Still, I had a great Toughie on Monday and tomorrow is another day.
Thank you Zandio and also Crypticsue.
You have missed out on a wonderful experience if you have never seen or heard of the great Jaques Tati
I always looked upon him as a silent comedy act who made silent films rather like Rowan Atkinson. Never thought of it as mime but I suppose it is. Jacques Tati was great. I admit.
Tomorrow is Friday. Elgar?
That’s a relief!!
I thought this was a cracking good puzzle. Unfortunately, I fell a couple short. Even with crypticsue’s review, I’m not quite sure what is going on in 17a, and I could not find a way of making the definition work for me in 13d, although in truth I should have been able to piece it together from the wordplay. There were a couple of other things I fell short on – the mime artist, famous or not, in 1a for immediate example. Having come so close, it was disappointing not to have had the pleasure of finishing, but many thanks to Zandio and crypticsue.
Took a while to get into this puzzle ,as there was difficult parsing throughout.
I put down a ****/**** on completion, thanks to crypticsue for the explanations on 1d and 23d, the last two clues and two lucky bung ins.
BBQ about to be lit, feel the need for a cold beer reward.
Liked 8d and 12a.
Elgar tomorrow ! a ***** no doubt.
Needed help to complete.
4d, 13d, 14a and 17a were left without an answer.
Thanks to CS for the explanations.
Thanks also to Zandio for the toughie.
Hello, compiler here. Thanks for the discussion. It made my day when Crypticsue explained “more or less”, because the crossword editor Chris Lancaster and I had a “Does this work?” conversation about it. Have a great evening.
Robert C in America here….Charleston, SC…This was my First Zandio, Mr Zandio, and I am sorry that my sudden attack of Weltschmerz (see my above comment) forced me to abandon your brilliant puzzle (and what would we do without crypticsue?!). I managed ‘adieu’ quite well, thought ‘daddy-long-legs’ and ‘thunderstruck’ strokes of genius, and then I was felled by my angst-storm. Do come back soon. (‘Featherbed’, really? to coddle or baby someone maybe?)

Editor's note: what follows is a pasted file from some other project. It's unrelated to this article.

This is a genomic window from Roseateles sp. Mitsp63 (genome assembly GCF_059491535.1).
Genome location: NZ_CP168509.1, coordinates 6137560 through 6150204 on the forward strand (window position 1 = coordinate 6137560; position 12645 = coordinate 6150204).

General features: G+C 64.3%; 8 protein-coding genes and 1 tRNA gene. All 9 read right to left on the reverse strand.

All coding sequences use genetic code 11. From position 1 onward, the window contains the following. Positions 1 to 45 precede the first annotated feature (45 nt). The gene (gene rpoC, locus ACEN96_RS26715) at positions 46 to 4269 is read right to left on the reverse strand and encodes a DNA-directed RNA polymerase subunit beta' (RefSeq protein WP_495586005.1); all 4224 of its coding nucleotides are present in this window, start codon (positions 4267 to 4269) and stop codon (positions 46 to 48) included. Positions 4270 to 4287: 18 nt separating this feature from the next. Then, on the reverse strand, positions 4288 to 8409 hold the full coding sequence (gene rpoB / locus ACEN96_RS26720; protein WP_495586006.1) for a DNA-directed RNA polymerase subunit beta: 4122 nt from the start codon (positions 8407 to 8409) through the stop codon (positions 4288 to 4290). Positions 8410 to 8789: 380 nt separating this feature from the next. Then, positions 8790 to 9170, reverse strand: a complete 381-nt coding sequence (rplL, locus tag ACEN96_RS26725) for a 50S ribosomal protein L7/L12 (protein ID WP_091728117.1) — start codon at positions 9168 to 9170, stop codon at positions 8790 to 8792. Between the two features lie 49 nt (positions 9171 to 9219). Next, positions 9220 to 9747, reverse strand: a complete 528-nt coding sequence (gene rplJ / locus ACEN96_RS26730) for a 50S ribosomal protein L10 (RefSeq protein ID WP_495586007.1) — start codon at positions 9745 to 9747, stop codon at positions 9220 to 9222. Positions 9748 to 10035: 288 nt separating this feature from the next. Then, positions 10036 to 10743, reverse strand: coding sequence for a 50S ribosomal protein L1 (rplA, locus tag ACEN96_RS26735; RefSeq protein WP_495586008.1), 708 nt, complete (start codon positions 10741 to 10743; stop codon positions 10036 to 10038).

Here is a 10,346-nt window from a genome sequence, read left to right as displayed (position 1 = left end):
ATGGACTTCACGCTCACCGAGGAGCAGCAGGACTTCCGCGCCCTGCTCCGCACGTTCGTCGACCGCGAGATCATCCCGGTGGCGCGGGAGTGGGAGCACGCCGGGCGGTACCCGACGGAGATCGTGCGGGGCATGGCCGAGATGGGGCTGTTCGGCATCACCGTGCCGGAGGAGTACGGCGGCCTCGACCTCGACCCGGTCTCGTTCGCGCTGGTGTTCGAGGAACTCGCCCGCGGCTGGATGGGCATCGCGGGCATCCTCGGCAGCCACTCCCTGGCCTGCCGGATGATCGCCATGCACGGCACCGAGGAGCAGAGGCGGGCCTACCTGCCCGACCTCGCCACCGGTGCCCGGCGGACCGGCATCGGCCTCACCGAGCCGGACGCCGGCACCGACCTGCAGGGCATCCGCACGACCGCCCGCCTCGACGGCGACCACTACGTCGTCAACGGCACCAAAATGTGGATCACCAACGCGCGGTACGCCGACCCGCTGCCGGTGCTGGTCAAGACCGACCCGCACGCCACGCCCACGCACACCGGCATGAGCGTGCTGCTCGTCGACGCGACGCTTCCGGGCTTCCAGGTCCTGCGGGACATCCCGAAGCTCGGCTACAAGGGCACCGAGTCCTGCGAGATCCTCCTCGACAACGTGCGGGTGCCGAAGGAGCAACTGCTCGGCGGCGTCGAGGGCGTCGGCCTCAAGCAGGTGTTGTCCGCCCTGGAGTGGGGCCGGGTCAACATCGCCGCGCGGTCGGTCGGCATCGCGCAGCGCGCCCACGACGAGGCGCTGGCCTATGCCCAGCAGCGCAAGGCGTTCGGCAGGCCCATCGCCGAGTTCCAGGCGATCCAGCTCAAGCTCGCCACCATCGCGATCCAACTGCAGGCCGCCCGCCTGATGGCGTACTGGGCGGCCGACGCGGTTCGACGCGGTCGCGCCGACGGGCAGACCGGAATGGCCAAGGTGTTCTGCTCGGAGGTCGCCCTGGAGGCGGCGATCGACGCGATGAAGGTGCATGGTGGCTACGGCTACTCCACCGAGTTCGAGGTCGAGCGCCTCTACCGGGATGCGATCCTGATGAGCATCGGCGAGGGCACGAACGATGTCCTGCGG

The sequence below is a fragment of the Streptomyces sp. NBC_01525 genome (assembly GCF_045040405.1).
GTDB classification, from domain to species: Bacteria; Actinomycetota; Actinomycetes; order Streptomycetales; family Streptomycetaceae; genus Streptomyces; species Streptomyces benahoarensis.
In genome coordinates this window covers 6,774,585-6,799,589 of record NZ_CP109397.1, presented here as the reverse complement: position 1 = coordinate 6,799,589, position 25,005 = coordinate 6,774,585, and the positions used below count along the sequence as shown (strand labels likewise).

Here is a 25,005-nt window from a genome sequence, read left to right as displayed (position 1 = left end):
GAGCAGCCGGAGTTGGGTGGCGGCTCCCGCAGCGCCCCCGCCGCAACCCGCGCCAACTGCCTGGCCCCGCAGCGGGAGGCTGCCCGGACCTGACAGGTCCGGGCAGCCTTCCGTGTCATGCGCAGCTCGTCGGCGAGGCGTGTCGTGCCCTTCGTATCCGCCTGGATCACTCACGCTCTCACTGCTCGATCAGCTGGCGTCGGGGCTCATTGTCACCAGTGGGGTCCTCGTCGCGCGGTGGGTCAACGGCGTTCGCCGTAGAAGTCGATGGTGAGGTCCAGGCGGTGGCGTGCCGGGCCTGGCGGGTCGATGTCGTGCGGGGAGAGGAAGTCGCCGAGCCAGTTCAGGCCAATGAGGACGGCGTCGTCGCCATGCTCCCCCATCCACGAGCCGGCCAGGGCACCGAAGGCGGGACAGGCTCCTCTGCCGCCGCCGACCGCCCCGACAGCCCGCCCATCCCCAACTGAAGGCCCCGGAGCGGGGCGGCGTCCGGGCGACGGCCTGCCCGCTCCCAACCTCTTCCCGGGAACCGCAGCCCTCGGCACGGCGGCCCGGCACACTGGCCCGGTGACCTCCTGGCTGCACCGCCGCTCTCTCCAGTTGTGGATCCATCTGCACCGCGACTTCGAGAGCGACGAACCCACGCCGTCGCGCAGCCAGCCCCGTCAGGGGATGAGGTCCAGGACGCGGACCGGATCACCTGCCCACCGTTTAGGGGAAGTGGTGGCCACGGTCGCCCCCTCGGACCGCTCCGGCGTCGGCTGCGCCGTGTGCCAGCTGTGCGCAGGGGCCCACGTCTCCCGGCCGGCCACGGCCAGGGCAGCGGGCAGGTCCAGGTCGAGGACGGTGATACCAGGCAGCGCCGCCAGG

Having very much enjoyed Zandio’s back-pagers, I was looking forward to this but sadly I was completely defeated by it. It was way above my pay grade!
I gave up after a long struggle (what else is there do in lockdown?) with only six answers entered, one of which (4d) I couldn’t parse.
Thanks to Zandio and to CS.
Eventually managed the bottom left corner plus 16&20d on the right and the long 3d – that was where it ended!
Many thanks to CS for the illumination and to Zandio for a challenge that I obviously couldn’t meet
Well into 4* time for difficulty. Two in on the 1st pass – no idea what made me want to continue! Eventually got ’em all except help needed (but not the answers) for 17 & 25. Many thanks to CS & Zandio.
SW got the better of me with four clues unsolved. I don’t think I would ever have solved 13d and therein lay my problem. I am unfamiliar with today’s setter but hats off for a superb puzzle. More like this please. Thanks to CS and Zandio.
After a lot of struggle we did eventually get it all sorted. 17a was the last one to find.
Thanks Zandio and CS.
9a French for “to the” (where’s Jean-Luc when you need him)
wasn’t sure about 17a but i guess sweeteners are bribes? these prisoners take on the role of prison staff, don’t they, and are corrupt? else i’m still confused
I also liked the more or less, but I think my favourite moment was twigging “do wear” for 8d
Many thanks Zandio & CS
They’re not corrupt and don’t get bribes. Trusties are prisoners given special privileges – earned through good behaviour.